Overthinking CSV With Cesil: “Maximum” Flexibility

Over the course of this series I’ve alluded to a future post where I’ll dig into all the configuration options Cesil offers.

This is that, gigantic, post.

I conceptualize Cesil’s configurability as being along three axes: the format, memory use, and type mapping. Format options control the style of delimiter separated value (DSV) you’re reading or writing, memory options give fine grained control over allocations, and type mappings handle converting from .NET types to text and vice versa.

To begin, let’s start with…

Format Options

The necessity of being able to configure different format options is clear for any CSV library, since as I said in an earlier post CSV isn’t really a format – it’s a bunch of related formats. For a library like Cesil, which aims to support all reasonable DSV formats, the necessity is even more obvious.

All configuration options relevant to formatting live on the Options type, with corresponding WithXXX methods on OptionsBuilder. These options are:

  • ValueSeparator – the single character used to separate columns in a row
  • RowEnding – whether rows end in the \n, \r, or \r\n character sequence
    • Most CSV files us \r\n, but Cesil can automatically detect this when reading if you use RowEnding.Detect
    • When using Detect, Cesil will use the character sequence it first encounters as the expected row ending
    • When writing, a RowEnding other than Detect must be provided or an exception will be raised when an IWriter<TRow> or IAsyncWriter<TRow> is created
  • EscapedValueStartAndEnd – the character used to start and end an escaped value
    • Typically this is a double quote, but it can be left unset
    • If your format treats , as a value separator and would store Montrose, Kevin as “Montrose, Kevin” then you’re using a double quote for this
  • EscapedValueEscapeCharacter – the character used to start an escape sequence when you are already in an escaped value
    • Typically this is a double quote, but it can be left unset
    • If your format would store Kevin “Monty” Montrose as “Kevin “”Monty”” Montrose” then you’re using a double quote for this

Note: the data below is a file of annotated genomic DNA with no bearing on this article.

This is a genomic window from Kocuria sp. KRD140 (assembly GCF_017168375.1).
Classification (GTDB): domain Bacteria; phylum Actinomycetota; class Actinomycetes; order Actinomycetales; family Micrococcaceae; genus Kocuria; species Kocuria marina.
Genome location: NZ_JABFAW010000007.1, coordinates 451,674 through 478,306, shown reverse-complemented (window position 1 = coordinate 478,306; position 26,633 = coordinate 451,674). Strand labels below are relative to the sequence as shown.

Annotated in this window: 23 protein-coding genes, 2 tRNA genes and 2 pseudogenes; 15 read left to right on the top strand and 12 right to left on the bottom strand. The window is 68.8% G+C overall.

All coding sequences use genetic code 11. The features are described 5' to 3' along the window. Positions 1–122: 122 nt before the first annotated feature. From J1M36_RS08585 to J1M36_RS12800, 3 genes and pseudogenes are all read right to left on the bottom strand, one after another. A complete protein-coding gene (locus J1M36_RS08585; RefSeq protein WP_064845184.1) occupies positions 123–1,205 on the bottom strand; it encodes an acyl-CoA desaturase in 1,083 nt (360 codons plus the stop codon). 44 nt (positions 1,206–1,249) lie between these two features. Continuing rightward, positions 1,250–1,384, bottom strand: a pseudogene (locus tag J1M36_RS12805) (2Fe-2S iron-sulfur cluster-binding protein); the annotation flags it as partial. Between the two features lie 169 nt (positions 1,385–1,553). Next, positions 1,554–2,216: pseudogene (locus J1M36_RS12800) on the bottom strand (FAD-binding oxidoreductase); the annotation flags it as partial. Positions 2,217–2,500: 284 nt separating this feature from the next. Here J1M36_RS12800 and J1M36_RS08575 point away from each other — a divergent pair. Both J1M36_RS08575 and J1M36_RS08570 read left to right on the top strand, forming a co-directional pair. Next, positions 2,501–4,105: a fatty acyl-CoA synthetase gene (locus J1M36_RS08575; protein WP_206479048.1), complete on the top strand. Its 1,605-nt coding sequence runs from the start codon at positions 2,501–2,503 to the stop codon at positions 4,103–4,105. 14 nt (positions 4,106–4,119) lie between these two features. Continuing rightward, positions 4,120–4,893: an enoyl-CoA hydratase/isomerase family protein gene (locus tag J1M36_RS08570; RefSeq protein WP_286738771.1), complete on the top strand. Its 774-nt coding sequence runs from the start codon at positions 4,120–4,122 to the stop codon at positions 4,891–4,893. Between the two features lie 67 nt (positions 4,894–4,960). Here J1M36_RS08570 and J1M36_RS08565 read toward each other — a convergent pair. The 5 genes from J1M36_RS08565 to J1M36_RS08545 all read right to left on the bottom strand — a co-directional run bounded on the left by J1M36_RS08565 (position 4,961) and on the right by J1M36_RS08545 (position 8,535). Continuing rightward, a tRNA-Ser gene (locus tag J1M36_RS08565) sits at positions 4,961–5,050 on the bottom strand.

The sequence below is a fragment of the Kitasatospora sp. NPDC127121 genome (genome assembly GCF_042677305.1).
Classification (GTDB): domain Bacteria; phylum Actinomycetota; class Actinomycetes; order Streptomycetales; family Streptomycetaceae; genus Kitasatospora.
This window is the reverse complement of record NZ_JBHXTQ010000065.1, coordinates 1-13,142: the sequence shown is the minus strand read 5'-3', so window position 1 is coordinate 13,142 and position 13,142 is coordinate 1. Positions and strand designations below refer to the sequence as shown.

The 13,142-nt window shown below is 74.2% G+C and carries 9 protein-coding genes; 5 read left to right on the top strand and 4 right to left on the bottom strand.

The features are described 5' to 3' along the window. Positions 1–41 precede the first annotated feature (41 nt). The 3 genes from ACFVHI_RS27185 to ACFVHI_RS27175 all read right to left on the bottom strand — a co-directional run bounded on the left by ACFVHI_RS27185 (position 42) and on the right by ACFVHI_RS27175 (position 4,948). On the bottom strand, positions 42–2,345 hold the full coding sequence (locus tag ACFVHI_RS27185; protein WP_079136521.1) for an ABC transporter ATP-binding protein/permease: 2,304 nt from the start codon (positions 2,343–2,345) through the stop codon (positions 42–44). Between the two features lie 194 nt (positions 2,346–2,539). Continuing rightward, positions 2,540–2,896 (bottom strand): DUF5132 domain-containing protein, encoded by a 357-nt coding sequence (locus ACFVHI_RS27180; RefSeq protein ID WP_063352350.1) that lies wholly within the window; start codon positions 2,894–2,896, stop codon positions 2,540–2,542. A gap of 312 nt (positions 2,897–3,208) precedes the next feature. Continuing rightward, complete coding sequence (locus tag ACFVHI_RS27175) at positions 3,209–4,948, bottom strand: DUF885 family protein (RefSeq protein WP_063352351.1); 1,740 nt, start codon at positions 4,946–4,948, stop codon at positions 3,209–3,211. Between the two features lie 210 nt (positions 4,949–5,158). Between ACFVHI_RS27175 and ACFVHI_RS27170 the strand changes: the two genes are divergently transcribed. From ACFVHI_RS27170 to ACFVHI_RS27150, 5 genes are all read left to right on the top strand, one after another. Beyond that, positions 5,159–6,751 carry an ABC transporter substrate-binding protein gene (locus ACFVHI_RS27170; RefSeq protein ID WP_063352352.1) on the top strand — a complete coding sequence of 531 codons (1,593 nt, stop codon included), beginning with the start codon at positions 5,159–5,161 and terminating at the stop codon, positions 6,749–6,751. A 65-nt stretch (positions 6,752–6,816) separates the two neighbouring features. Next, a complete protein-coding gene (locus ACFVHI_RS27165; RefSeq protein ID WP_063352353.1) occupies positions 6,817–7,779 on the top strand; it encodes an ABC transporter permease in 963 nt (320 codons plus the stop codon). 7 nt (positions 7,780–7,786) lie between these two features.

• ReadHeader – whether to always expect a header row, never expect a header row, or automatically detect a header row
    • This tends to vary file to file, so it is often set to ReadHeader.Detect
    • If you use Always or Detect, Cesil will use the header to infer column order when mapping columns to .NET types
    • If your format supports comments, it is legal for comments to precede a header row
  • CommentCharacter – the single character that starts a comment line
    • Typically this is not set, but if set it is often #
    • For example a single line of #hello world would be a comment of hello world, in formats with # for this
  • WhitespaceTreatment – whether to trim whitespace that is encountered in certain places while parsing
    • Most formats preserve whitespace if it is encountered in a value, and do not permit whitespace as padding around escaped values
    • If your format is one that is unusual, Cesil supports automatically trimming whitespace in certain cases. Refer to WhitespaceTreatments for the full list of trimming behaviors
    • Note that WhitespaceTreatments is a [Flags] enum, and so all different combinations of behavior can be combined.
  • ExtraColumnTreatment – how to handle encountering “extra” columns when reading
    • Cesil considers a column “extra” if it doesn’t map to a member, or if it’s in a column that didn’t appear in the header row (if there is a header row)
    • If you’re reading into dynamics and not requiring a header row, extra columns will be any that have an index greater than the highest index in the first read row
    • This must be one of:
  • WriteHeader – whether or not to write a header row before writing any values
  • WriteTrailingRowEnding – whether or not to end the final written row with the configured RowEnding